|No. of Units:||1|
|No. of Pages:||1,032|
|Paperback 2008||R 2,616||In Stock.|
The book is organized into six 'Parts': theoretical concepts and hydrogen; the s-block; the p-block; the d-block; the f-block; and other topics (the nucleus and spectra). To make sections easy to find, the text ids divided into a large number of chapters and includes a comprehensive index, a detailed table of contents and around 600 references classified according to complexity.
An important aspect of this book is its concentration on the commercial exploitation of inorganic chemicals, something noticeably missing among other texts at this level. In this new edition that strength has been built on and much of the coverage in this area has been extended and brought up to date. Interest in environmental chemistry has continued to escalate since the last edition and this is reflected in increased coverage of the inorganic aspects of the subject. Every chapter in the book has been revised and updated and it now follows the IUPAC recommendation that the main groups and the transition metals be numbered from 1 to 18.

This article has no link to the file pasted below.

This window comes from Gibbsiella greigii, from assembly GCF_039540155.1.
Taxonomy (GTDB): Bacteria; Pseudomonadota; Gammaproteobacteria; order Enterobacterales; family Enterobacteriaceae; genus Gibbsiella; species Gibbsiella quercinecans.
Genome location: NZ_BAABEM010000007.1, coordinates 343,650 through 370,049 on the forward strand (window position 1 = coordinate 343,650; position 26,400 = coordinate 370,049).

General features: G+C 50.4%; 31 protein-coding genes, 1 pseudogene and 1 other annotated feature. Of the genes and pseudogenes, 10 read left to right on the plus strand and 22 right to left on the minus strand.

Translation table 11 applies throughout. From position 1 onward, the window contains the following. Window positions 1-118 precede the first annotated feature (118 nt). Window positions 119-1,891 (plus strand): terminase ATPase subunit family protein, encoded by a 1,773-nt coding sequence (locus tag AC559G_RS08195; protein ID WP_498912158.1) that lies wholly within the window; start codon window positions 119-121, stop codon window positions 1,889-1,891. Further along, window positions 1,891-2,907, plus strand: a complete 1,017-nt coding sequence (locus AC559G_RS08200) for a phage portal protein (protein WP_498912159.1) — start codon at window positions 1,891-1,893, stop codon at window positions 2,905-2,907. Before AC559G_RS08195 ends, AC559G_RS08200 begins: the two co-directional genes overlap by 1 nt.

The guiding principle of the numerous changes to this new volume has been to ensure that treatment of material is always simple, straightforward and relevant. The result is a book which can be used with confidence by those who require a thorough grounding in inorganic chemistry and its importance to themodern world.
The fifth edition of this classic textbook has been extensively revised, but remains faithful to the principles that established it as a favourite among teachers and students around the world. The book is divided into six parts: theoretical concepts and hydrogen, the "s"-block, the "p"-block, the "d"-block, the "f"-block, and other topics (the nucleus and spectra). An important aspect of the book is its focus on the commercial exploitation of inorganic chemicals, something other textbooks do not cover, and this coverage has been expanded for the fifth edition. The treatment of the inorganic aspects of environmental chemistry has also been extended.